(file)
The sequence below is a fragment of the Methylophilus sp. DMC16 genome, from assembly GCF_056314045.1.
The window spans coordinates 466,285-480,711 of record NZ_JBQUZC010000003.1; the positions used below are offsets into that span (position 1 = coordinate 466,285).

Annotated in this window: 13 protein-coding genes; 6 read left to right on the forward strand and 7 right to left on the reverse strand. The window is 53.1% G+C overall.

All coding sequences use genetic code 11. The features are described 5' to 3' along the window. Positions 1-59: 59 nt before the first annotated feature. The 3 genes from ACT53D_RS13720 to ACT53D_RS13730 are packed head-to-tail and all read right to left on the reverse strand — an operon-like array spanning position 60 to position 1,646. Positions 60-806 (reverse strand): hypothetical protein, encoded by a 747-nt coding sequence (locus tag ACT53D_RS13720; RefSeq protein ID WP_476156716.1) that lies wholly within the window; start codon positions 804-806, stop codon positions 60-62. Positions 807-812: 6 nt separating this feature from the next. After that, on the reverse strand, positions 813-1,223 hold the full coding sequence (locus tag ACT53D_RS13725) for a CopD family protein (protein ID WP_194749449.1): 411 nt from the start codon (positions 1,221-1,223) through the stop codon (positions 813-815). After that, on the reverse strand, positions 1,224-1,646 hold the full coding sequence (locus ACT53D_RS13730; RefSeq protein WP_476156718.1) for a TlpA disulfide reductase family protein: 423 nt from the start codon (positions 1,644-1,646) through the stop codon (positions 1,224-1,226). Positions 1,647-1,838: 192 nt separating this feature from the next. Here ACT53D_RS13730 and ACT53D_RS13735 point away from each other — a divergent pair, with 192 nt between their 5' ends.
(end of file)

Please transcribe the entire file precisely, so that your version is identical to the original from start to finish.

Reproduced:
The sequence below is a fragment of the Methylophilus sp. DMC16 genome, from assembly GCF_056314045.1.
The window spans coordinates 466,285-480,711 of record NZ_JBQUZC010000003.1; the positions used below are offsets into that span (position 1 = coordinate 466,285).

Annotated in this window: 13 protein-coding genes; 6 read left to right on the forward strand and 7 right to left on the reverse strand. The window is 53.1% G+C overall.

All coding sequences use genetic code 11. The features are described 5' to 3' along the window. Positions 1-59: 59 nt before the first annotated feature. The 3 genes from ACT53D_RS13720 to ACT53D_RS13730 are packed head-to-tail and all read right to left on the reverse strand — an operon-like array spanning position 60 to position 1,646. Positions 60-806 (reverse strand): hypothetical protein, encoded by a 747-nt coding sequence (locus tag ACT53D_RS13720; RefSeq protein ID WP_476156716.1) that lies wholly within the window; start codon positions 804-806, stop codon positions 60-62. Positions 807-812: 6 nt separating this feature from the next. After that, on the reverse strand, positions 813-1,223 hold the full coding sequence (locus tag ACT53D_RS13725) for a CopD family protein (protein ID WP_194749449.1): 411 nt from the start codon (positions 1,221-1,223) through the stop codon (positions 813-815). After that, on the reverse strand, positions 1,224-1,646 hold the full coding sequence (locus ACT53D_RS13730; RefSeq protein WP_476156718.1) for a TlpA disulfide reductase family protein: 423 nt from the start codon (positions 1,644-1,646) through the stop codon (positions 1,224-1,226). Positions 1,647-1,838: 192 nt separating this feature from the next. Here ACT53D_RS13730 and ACT53D_RS13735 point away from each other — a divergent pair, with 192 nt between their 5' ends.